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Academic Medicine:
doi: 10.1097/ACM.0b013e3182a7fa7e
Letters to the Editor

“Moments of Magic” Require Culture Change

Greenberg, Larrie MD; Tully, Katherine; Keller, Jennifer MD; Blatt, Benjamin MD

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Senior consultant for medical education and clinical professor of pediatrics, George Washington University School of Medicine and Health Sciences, Washington, DC; Lgreenbe@gwu.edu.

Third-year medical student, George Washington University School of Medicine and Health Sciences, Washington, DC.

Residency program training director and associate professor of obstetrics–gynecology, George Washington University School of Medicine and Health Sciences, Washington, DC.

Director, Clinical Learning and Skills Simulation (CLASS) Center, and professor of medicine, George Washington University School of Medicine and Health Sciences, Washington, DC.

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To the Editor:

Dr. Sklar’s1 April editorial calls for more opportunities for experienced clinical faculty to observe trainees without interruption from other patient care responsibilities. Although we admire this vision for resident education, we note the difficulty of attending to required teaching duties in the current culture of academic health centers (AHCs), where patient care is an important source of revenue and where it is unclear how Accreditation Council for Graduate Medical Education guidelines for first-year resident supervision are enforced.

Without appropriate observation it is difficult if not impossible to determine if and when residents have achieved entrustable professional activities around a specific milestone.2 In a recent study, we found that residents were observed 70% of the time in their second month of training.3 On evening and weekend shifts, senior residents and nurses were much more likely than faculty to observe resident performance.

So, how do we meet this daunting responsibility of observing residents and making certain they achieve the necessary milestones? We suggest the following:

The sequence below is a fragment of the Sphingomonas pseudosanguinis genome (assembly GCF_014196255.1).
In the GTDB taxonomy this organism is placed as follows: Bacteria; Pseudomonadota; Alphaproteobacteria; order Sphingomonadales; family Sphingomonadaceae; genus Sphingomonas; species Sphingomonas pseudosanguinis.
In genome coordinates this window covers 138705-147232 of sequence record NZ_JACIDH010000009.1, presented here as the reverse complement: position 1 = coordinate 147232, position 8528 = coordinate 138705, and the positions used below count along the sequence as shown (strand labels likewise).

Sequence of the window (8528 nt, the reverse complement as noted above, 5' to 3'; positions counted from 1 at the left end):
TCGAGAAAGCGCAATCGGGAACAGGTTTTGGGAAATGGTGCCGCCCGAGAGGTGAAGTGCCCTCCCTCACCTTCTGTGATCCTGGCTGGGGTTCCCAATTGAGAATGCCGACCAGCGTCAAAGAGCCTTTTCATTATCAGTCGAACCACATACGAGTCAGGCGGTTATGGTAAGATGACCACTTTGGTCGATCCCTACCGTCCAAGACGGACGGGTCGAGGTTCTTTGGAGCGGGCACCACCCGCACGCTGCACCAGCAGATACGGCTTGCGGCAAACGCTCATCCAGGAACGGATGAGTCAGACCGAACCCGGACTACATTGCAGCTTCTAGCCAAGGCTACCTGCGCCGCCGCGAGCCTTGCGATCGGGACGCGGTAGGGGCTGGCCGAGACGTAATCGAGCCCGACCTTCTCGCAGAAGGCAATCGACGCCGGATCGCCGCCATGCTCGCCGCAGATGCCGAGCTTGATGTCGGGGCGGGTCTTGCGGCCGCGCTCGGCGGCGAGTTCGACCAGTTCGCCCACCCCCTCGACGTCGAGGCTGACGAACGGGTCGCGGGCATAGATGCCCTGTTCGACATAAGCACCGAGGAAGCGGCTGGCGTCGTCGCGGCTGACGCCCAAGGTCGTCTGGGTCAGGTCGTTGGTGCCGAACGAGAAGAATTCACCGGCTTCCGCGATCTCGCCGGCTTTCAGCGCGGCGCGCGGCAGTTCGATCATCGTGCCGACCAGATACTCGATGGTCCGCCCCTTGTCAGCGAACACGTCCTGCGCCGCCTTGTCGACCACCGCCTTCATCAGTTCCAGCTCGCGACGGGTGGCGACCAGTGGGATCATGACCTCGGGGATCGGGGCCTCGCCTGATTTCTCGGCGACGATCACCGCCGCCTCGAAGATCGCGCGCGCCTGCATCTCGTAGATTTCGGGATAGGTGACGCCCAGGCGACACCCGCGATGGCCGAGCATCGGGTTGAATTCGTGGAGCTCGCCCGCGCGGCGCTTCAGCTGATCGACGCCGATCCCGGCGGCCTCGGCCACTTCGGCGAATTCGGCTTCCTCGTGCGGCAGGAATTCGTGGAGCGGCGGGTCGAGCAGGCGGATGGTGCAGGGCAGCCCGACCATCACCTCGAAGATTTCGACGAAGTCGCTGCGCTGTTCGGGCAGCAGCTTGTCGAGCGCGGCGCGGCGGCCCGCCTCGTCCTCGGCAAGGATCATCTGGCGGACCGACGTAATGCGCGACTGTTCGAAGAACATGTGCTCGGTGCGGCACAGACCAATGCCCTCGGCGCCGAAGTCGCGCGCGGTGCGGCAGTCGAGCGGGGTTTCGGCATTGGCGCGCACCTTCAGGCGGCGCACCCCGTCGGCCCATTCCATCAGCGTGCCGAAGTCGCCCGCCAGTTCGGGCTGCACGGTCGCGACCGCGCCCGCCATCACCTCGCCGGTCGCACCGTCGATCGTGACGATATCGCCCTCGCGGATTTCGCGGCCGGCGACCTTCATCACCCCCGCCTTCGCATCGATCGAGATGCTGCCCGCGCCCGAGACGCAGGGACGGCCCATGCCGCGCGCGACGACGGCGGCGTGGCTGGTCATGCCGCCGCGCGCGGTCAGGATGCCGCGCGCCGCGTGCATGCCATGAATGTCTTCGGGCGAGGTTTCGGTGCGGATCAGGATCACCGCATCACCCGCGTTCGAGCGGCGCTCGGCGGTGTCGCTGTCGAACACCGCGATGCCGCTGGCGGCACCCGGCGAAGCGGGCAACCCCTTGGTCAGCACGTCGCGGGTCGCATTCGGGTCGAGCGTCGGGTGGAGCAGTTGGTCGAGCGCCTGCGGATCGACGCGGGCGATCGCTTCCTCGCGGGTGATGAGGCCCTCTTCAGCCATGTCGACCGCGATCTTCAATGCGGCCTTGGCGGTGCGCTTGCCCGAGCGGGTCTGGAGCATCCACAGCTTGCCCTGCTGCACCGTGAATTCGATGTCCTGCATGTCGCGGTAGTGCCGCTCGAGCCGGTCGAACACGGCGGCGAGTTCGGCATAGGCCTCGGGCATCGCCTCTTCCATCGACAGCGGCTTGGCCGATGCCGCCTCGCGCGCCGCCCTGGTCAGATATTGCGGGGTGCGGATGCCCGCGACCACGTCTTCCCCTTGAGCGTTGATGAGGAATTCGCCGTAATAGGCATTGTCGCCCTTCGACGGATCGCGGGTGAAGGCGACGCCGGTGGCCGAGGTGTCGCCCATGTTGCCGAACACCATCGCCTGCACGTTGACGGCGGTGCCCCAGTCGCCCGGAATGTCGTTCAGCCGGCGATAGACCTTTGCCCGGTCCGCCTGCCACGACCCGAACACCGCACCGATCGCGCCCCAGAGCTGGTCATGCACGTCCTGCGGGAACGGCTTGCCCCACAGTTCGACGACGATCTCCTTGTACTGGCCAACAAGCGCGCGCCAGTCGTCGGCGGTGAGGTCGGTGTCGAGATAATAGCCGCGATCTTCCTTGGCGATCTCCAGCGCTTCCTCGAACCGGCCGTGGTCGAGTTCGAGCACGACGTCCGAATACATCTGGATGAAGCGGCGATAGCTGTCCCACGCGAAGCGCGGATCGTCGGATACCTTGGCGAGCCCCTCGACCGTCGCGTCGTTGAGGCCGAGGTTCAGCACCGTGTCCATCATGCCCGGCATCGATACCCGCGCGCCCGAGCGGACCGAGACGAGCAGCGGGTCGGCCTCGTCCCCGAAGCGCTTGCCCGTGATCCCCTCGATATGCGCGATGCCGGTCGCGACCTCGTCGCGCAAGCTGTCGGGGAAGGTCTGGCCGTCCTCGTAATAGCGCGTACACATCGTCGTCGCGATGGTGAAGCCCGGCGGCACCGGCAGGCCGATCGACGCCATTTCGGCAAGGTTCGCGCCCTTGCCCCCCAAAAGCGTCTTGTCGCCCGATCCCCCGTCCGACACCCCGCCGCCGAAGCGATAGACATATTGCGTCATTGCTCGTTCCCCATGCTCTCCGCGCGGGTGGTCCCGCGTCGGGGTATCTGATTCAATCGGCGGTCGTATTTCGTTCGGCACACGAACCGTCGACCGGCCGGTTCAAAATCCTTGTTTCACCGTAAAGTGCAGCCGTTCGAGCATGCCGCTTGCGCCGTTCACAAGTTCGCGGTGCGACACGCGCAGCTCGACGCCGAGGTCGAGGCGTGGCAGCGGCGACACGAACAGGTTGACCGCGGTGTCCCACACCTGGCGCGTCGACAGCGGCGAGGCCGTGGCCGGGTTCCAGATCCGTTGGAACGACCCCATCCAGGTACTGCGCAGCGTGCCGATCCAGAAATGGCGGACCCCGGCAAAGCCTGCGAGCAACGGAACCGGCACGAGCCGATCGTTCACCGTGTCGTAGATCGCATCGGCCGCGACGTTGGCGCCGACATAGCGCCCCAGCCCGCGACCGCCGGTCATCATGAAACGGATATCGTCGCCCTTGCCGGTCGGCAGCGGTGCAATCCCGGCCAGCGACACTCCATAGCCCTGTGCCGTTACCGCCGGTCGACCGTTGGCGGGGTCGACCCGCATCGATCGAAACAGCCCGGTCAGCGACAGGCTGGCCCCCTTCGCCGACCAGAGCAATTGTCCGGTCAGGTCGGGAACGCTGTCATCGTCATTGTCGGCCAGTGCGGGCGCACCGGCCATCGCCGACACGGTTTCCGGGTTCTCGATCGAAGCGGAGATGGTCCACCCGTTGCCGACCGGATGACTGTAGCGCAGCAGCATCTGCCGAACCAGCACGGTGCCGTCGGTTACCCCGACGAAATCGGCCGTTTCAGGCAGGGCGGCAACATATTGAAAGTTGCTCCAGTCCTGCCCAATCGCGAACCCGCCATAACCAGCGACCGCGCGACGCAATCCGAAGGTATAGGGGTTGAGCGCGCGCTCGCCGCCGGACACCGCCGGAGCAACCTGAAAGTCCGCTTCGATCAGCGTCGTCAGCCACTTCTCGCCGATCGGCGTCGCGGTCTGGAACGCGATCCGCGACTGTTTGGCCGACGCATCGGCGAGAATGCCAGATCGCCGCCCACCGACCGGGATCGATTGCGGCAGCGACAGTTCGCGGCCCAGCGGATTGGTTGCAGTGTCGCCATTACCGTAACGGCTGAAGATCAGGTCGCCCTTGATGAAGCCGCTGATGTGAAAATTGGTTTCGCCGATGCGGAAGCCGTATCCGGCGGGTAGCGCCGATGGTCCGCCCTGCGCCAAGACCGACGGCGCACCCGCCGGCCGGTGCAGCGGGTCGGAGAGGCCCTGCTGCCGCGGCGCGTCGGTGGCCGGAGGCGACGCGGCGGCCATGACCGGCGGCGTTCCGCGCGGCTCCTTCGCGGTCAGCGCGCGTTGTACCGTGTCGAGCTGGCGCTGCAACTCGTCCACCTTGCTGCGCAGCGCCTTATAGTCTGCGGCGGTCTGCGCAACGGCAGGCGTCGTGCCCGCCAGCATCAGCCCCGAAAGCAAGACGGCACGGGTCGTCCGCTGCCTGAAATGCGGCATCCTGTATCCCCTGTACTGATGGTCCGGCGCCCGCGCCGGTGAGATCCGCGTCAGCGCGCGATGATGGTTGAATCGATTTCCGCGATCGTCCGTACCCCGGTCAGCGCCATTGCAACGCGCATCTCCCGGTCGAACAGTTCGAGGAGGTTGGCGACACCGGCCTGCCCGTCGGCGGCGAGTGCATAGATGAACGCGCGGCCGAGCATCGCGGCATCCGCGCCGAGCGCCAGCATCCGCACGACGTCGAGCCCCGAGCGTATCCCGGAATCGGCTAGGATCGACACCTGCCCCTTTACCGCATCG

* Require faculty development around microskills that enable faculty to be more prepared to balance patient care and educational responsibilities.4

* Pay key faculty who are invested in education to be responsible for most of these observations.

* Train senior residents and nurses for what we want them to observe in junior residents and how to report observations electronically to a central repository.

* Engage residents in the development of benchmarks for residents to use as self-assessment tools for generic milestones that cross departmental lines (e.g., communication skills).

We can create “important moments of magic” as Dr. Sklar1 suggests, and we can be more accountable to all of the stakeholders involved in resident education, most importantly to patients. But we are not certain these moments will occur on a regular basis without changes in the culture of AHCs.

Larrie Greenberg, MD

Senior consultant for medical education and clinical professor of pediatrics, George Washington University School of Medicine and Health Sciences, Washington, DC; Lgreenbe@gwu.edu.

Katherine Tully

Third-year medical student, George Washington University School of Medicine and Health Sciences, Washington, DC.

Jennifer Keller, MD

Residency program training director and associate professor of obstetrics–gynecology, George Washington University School of Medicine and Health Sciences, Washington, DC.

Benjamin Blatt, MD

Director, Clinical Learning and Skills Simulation (CLASS) Center, and professor of medicine, George Washington University School of Medicine and Health Sciences, Washington, DC.

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References

1. Sklar DP. Faculty supervision of residents—creating important moments of magic. Acad Med. 2013;88:431–433

2. Sterkenburg A, Barach P, Kalkman C, Gielen M, ten Cate O. When do supervising physicians decide to entrust residents with unsupervised tasks? Acad Med. 2010;85:1408–1417

3. Tully K, Keller J, Blatt B, Greenberg LA. Time-motion study on residents early in training: Are they observed, do they receive quality feedback and does time of shift matter? Poster presented at: Pediatric Academic Societies Annual Meeting; May 2013 Washington, DC

4. Wilkerson L, Sarkin RT. Arrows in the quiver: Evaluation of a workshop on ambulatory teaching. Acad Med. 1998;73(10 suppl):S67–S69

© 2013 by the Association of American Medical Colleges

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